As many as 90% of second-hand storage media devices such as USB sticks and hard drives contain traces of private and business data from previous owners, according to research conducted by Kaspersky. Private photos and videos, pornographic content, and intimate messages have been found to exist alongside banking documents, medical reports, contact details, company emails, and much more, putting former owners and their employers at risk.
The cybersecurity expert’s Global Research & Analysis Team (GReAT) made this discovery during an exercise where they gathered 185 storage media devices to assess the security ramifications of second-hand ownership. The resultant threat to consumers and enterprises alike was found to be stark, as only 11% of all analysed storage device memories were entirely clean. Almost one-fifth contained data that could be discovered and extracted immediately, while a staggering 74% held data that could still be recovered through file carving.
The concerning results complement an additional study conducted by Kaspersky, where company data, login details, passports, personal content, and a host of correlating data were all reported by purchasers of second-hand desktop computers, laptops, smartphones, and storage media. This study was carried out across 2,000 UK, 1,000 German, and 500 Austrian respondents. And while the sample may have been European-based, the results reflect a global cybersecurity challenge, given that they are sold second-hand.
Of the 2,000 UK consumers, 649 had bought a used computer, 802 had a mobile device, and 321 had purchased used storage media. Among the former, 13% found existing contact details for the previous owner, 10% found business-related data from organisations, and another 10% found official documentation such as passports and driving licenses. Similar percentages were found across mobile devices, USB sticks, and hard drives, with an additional concern of up to 13% of computers also containing documents that listed passwords and login details of former owners.
The vulnerability of this data was compounded as respondents revealed what they would do with this information should they find it. As many as 41% admitted they would take action with the data, including uploading or saving the data, posting interesting or embarrassing data on social media, and showing the information to family and friends.
The link between consumer handling of second-hand devices and business vulnerability becomes even more clear when gauging the number of transactions involving used devices. A quarter of consumers have bought a used laptop while 15% have purchased a second-hand desktop. Almost a fifth have bought a used tablet, while a third have procured a used smartphone, and one in six (16%) have bought a used storage media device. Furthermore – poignantly, as we enter the festive period – 26% have been gifted used computers and mobile devices with a previous user’s data still on them.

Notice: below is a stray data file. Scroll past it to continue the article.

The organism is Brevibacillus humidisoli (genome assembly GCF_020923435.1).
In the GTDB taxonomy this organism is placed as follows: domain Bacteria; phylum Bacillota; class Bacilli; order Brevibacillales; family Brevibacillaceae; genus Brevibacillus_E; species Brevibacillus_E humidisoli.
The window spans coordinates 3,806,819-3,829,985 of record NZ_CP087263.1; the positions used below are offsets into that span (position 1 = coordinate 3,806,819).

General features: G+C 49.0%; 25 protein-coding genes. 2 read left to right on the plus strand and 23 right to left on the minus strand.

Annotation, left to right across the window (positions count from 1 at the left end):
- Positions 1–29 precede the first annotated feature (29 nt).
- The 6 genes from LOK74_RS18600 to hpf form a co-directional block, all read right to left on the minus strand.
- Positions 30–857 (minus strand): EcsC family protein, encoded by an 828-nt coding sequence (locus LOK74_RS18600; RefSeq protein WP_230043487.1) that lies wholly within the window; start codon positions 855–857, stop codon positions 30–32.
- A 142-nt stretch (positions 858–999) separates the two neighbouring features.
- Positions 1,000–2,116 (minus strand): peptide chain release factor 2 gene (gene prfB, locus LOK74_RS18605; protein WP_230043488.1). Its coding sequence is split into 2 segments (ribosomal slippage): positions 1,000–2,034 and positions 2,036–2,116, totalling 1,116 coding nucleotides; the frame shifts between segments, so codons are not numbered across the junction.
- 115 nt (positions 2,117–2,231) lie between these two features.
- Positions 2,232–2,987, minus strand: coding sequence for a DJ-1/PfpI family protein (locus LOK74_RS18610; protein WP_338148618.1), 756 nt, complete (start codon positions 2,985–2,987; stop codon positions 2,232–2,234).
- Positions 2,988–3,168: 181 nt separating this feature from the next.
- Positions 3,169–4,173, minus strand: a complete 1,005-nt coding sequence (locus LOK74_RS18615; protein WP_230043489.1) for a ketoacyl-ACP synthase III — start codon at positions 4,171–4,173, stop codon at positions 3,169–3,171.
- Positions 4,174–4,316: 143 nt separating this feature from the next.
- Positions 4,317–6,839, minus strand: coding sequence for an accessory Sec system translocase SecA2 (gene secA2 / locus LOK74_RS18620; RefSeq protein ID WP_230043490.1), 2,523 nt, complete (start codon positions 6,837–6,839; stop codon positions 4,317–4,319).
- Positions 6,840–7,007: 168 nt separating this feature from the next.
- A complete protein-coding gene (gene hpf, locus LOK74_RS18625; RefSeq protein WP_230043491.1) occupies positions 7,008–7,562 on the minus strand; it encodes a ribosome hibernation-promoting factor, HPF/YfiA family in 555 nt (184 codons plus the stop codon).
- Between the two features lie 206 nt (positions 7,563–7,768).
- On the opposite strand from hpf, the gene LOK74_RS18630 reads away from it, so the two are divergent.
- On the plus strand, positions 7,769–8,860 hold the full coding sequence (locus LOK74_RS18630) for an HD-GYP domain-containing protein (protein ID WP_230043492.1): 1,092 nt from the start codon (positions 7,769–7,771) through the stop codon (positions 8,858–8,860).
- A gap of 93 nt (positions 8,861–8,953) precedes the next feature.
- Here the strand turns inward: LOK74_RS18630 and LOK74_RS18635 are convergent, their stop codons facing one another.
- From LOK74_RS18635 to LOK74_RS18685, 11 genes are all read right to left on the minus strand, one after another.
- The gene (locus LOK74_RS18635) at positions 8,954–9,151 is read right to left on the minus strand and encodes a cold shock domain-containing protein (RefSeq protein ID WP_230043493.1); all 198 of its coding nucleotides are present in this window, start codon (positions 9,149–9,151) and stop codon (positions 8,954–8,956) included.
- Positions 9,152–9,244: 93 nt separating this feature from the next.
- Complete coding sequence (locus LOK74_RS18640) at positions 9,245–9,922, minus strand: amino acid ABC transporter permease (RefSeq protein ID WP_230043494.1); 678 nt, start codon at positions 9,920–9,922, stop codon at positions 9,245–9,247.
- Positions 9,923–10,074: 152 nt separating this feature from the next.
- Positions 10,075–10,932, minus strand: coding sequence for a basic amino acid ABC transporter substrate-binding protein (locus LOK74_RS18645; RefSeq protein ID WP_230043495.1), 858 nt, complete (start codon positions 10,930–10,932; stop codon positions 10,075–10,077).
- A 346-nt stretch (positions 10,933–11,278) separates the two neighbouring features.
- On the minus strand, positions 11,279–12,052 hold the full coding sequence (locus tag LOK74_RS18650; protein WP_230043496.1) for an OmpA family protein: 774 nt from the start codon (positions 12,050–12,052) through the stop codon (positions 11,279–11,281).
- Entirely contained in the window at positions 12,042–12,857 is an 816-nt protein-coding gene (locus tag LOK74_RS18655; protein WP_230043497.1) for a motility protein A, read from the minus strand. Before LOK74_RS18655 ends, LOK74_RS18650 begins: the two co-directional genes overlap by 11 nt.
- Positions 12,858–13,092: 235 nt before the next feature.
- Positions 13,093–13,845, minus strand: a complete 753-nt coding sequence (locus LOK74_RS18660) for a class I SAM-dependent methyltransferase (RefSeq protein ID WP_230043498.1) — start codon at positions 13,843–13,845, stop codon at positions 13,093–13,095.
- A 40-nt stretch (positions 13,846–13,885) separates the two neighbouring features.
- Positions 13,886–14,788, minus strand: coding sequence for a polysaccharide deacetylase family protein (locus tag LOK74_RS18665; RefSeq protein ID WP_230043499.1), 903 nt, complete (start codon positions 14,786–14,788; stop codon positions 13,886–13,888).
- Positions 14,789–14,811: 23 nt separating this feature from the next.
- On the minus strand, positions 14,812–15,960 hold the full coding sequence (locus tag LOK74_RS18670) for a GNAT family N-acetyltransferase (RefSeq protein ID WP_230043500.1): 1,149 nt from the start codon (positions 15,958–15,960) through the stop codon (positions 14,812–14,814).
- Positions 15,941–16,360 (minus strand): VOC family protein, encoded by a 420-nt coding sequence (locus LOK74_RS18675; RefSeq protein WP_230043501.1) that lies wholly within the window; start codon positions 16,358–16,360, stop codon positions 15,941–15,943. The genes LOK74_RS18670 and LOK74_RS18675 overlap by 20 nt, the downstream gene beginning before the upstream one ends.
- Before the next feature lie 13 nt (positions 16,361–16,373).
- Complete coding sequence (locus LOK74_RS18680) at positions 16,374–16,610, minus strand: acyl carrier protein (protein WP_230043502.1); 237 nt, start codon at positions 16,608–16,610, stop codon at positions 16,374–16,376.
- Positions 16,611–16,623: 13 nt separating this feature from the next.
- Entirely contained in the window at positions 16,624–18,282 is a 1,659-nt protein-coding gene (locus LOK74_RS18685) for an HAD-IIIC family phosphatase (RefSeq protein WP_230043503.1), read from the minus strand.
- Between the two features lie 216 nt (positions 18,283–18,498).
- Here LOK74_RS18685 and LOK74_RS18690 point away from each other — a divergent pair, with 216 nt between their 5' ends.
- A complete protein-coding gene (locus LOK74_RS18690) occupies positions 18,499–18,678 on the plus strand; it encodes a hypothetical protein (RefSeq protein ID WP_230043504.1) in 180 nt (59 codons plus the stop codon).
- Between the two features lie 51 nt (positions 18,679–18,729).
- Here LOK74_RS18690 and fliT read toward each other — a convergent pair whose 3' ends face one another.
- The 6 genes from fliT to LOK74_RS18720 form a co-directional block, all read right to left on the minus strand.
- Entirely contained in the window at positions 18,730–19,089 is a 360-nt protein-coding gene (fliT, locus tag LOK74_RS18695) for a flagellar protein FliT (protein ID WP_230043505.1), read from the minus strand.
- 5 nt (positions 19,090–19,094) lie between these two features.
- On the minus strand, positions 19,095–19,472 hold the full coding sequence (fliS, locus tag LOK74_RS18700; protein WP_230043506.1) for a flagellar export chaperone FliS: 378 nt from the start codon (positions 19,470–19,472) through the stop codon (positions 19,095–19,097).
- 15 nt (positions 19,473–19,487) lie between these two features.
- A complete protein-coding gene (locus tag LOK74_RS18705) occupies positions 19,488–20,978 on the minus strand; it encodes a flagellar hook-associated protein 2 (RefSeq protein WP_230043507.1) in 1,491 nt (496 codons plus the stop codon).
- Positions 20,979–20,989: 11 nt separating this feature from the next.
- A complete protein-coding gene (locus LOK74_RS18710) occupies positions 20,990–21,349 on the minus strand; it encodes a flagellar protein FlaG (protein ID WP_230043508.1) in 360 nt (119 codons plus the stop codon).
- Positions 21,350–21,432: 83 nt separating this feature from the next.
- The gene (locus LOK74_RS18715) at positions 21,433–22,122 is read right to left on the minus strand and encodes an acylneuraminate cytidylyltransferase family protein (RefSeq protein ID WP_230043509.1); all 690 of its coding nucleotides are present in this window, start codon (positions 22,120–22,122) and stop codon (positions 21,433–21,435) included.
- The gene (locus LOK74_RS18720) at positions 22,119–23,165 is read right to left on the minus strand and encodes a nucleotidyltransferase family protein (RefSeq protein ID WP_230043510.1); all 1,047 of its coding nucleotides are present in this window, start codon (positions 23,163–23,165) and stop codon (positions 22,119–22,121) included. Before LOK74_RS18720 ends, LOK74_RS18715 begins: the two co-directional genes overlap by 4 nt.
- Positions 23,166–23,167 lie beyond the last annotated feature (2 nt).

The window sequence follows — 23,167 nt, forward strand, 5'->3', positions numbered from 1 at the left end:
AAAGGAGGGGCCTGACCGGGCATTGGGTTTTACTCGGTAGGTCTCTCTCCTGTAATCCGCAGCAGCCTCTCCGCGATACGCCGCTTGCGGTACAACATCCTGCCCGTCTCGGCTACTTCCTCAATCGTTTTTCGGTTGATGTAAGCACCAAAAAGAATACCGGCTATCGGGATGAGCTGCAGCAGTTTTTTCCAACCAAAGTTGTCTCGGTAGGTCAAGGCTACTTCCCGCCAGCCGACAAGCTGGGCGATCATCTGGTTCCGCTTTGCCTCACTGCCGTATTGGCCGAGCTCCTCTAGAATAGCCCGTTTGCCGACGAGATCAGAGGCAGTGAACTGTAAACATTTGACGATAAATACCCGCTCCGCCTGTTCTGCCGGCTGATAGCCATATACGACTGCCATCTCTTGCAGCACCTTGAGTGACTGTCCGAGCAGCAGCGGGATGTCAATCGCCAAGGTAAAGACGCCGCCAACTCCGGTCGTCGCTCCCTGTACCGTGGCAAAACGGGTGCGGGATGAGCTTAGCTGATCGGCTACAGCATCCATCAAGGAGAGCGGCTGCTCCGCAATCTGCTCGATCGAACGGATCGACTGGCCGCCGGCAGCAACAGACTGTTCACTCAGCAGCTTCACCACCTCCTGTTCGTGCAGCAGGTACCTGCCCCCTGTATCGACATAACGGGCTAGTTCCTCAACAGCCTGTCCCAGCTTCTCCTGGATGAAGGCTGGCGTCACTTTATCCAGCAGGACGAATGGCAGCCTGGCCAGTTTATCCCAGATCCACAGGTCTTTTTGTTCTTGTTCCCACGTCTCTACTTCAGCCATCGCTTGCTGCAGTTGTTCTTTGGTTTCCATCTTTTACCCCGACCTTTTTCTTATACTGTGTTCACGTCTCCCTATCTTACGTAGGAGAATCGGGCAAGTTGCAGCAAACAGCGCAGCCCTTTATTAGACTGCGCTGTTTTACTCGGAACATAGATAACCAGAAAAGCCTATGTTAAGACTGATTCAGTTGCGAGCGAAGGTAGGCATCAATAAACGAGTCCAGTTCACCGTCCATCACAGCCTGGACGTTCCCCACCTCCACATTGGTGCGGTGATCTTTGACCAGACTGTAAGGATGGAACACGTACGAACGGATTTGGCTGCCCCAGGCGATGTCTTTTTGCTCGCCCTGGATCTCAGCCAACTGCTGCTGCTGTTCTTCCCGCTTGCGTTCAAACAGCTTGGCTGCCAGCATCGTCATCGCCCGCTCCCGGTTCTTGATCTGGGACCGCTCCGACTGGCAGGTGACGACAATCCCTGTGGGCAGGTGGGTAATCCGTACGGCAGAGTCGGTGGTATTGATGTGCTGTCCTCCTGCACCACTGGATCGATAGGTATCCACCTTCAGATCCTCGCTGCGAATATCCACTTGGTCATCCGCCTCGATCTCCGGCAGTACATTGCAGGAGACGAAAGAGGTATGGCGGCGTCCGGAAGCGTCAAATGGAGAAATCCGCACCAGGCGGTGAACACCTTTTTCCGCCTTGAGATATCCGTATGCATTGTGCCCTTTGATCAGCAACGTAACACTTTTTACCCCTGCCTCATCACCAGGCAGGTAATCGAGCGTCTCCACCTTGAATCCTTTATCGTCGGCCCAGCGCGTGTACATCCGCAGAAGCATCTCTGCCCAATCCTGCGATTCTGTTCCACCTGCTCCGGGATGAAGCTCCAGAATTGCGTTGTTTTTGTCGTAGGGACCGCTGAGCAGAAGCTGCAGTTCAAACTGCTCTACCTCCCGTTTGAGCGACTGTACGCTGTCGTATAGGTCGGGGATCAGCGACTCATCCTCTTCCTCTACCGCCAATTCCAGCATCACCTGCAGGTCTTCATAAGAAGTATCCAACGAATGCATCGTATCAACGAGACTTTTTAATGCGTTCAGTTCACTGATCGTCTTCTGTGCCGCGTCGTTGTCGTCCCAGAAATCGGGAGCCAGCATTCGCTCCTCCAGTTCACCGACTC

This is not a trend that will dissipate any time soon, and the issue needs to be combated at the source.
Businesses should encourage employees to wipe clean devices before selling or passing them on if they’re using personal devices for work purposes – though ideally, corporate data should never be stored on non-corporate devices.
Tips to ensure devices are clean include:
- Back up all data, including contacts.
- Remove the SIM card and any external storage such as a microSD card.
- Log out of services like email and social media, then clear the data from these apps if you can.
- Factory reset the device.
Use a secure erase feature as a simple delete is not enough.
Deleting data using File Shredder
When “normally” deleting via the Del key followed by emptying the Recycle Bin, the files are not deleted properly, but only the reference to their location on the disk is removed. To shred files, there are dedicated programs. Some security solutions such as Kaspersky Total Security have such file shredders directly integrated.
Deleting Cipher data with on-board tools
Files or directories can be deleted quite reliably with Windows’ own onboard tool “Cipher”. The tool is actually used to encrypt files but can also delete them from the hard disk or render them unusable. Using the Windows tool is particularly useful if no additional programs are to be downloaded to delete data.
Meanwhile, purchasers should always activate security software for testing, and perform a scan immediately after purchase and before using the device for the first time. These steps should form an extra layer of caution on top of an embedded solution that provides protection.
Marco Preuss, head of GReAT Europe said: “This experiment has highlighted the importance of encrypting confidential data on laptops, tablets, or smartphones; the potential damage if personal data falls into the wrong hands is enormous. Identity theft, access to accounts, blackmail, or even social ruin of the original owners would be possible. In addition, data could be used to carry out attacks on the previous owner of the device as well as close family, friends or peers.”
Christian Funk, head of GReAT DACH said: “Only a complete overwriting of the actual information on a data carrier can remedy this. The criticality of sensitive, personal data seldom loses its effectiveness over time, even if the collection itself is far in the past.”